Second. In an assignment of error it was contended that the appellate court erred in holding that the trial court properly admitted testimony to the effect that certain witnesses did not know of and saw no opportunity for the cotton to have caught fire except from the locomotive in question. The evidence in the record is in narrative form, and that portion relating to the criticized testimony merely recites that at the time said evidence was offered from each witness 'defendant then and there objected, because the evidence was of a negative character and would not be relevant, and further, because it was in the nature of a conclusion of the witness to the effect that the fire had originated from the engine.' Whether the question which elicited the testimony complained of was objectionable cannot be determined from the record, nor does the objection seem to have been addressed to an omission to state the facts which induced the belief that no other opportunity existed for the cotton to have caught fire than was afforded by the operation of the locomotive. Evidence of the surrounding circumstances and conditions which by a process of exclusion would have tended to establish that the burning of the cotton could not have been caused other than by the locomotive in question would, we think, have been clearly relevant. As the record stands, we think the assignment in question was without merit.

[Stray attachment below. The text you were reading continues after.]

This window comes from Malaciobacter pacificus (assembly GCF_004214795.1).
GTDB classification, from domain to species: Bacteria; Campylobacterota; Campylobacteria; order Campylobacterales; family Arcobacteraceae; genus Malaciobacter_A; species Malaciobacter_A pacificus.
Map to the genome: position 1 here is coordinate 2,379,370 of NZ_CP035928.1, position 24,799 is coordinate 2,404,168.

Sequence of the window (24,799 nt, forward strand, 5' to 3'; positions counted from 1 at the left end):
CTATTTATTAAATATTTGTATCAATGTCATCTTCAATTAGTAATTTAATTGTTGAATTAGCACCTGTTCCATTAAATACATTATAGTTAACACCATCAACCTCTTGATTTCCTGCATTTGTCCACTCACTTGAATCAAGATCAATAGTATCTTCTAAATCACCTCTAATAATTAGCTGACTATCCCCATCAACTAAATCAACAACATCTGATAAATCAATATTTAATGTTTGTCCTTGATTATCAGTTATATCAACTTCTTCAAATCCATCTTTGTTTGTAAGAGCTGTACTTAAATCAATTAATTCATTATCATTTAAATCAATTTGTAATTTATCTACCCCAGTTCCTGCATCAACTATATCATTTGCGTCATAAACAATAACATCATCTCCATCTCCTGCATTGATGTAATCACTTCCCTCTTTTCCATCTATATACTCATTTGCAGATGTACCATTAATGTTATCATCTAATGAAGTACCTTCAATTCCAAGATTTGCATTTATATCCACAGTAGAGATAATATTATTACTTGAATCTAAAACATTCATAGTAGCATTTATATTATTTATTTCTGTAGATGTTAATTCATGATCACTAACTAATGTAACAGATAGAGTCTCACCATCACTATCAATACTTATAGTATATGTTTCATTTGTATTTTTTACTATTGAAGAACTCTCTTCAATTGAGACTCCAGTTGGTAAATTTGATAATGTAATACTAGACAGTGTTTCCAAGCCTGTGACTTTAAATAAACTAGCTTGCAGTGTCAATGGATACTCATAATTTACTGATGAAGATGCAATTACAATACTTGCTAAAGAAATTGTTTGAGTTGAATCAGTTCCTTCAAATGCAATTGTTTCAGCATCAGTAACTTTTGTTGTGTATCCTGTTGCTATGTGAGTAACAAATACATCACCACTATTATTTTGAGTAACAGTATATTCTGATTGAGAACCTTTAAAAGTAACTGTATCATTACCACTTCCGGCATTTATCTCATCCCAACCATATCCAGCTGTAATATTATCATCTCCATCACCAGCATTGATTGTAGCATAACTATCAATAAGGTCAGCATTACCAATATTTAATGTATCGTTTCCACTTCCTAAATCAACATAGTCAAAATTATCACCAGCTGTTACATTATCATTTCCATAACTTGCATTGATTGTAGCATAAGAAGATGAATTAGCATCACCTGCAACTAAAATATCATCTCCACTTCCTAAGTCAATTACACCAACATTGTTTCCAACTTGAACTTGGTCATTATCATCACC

Third. A further contention is that the appellate court erred in permitting a question to be answered despite the objection that 'the evidence sought to be elicited was not such as was the subject of expert testimony, but the endeavor was to substitute a conclusion of the witness for that of the jury, and it was not allowable by a hypothetical question, such as this and the answer thereto, to prove the bad equipment of the engine in the face of the actual testimony that the equipment was all in good order.' The following is the question referred to:


'Suppose an engine should come along, and in the course of 4 miles and 1/4 should set out, say, eight fires, should set fire to the grass in some of these places, set fire to shavings 60 feet from the right of way, set cotton on fire, and that live cinders could be seen falling and did fall and smoked after falling on the ground, over the work benches and things and over platforms, would you say there was anything wrong about the operation or construction of that engine, or would you say it was all right? And suppose, instead of being eight fires, there were five under the conditions named to you, what would you say?'


The question was proper. The witness was foreman of the boiler department at the main shops of the defendant, having to do with the building of boilers, and was in special control of the part of the shops which had to do with spark arresters. The hypothetical question was based upon evidence, and if the witness was competent—as the evidence showed he was—to testify whether or not an engine so conducting itself was or was not in good working order or properly operated, we think the jury should have had the benefit of his opinion. Inasmuch as there was evidence to the effect that it is impossible, even with the use of the most effective spark arresters, to prevent the escape of sparks, a case was presented justifying the introduction of expert testimony to aid the jury in determining the ultimate fact whether an engine was in good repair and properly operated which conducted itself as the evidence tended to show this locomotive did. Eastern Transp. Line v. Hope, 95 U. S. 297, 298, 24 L. ed. 477.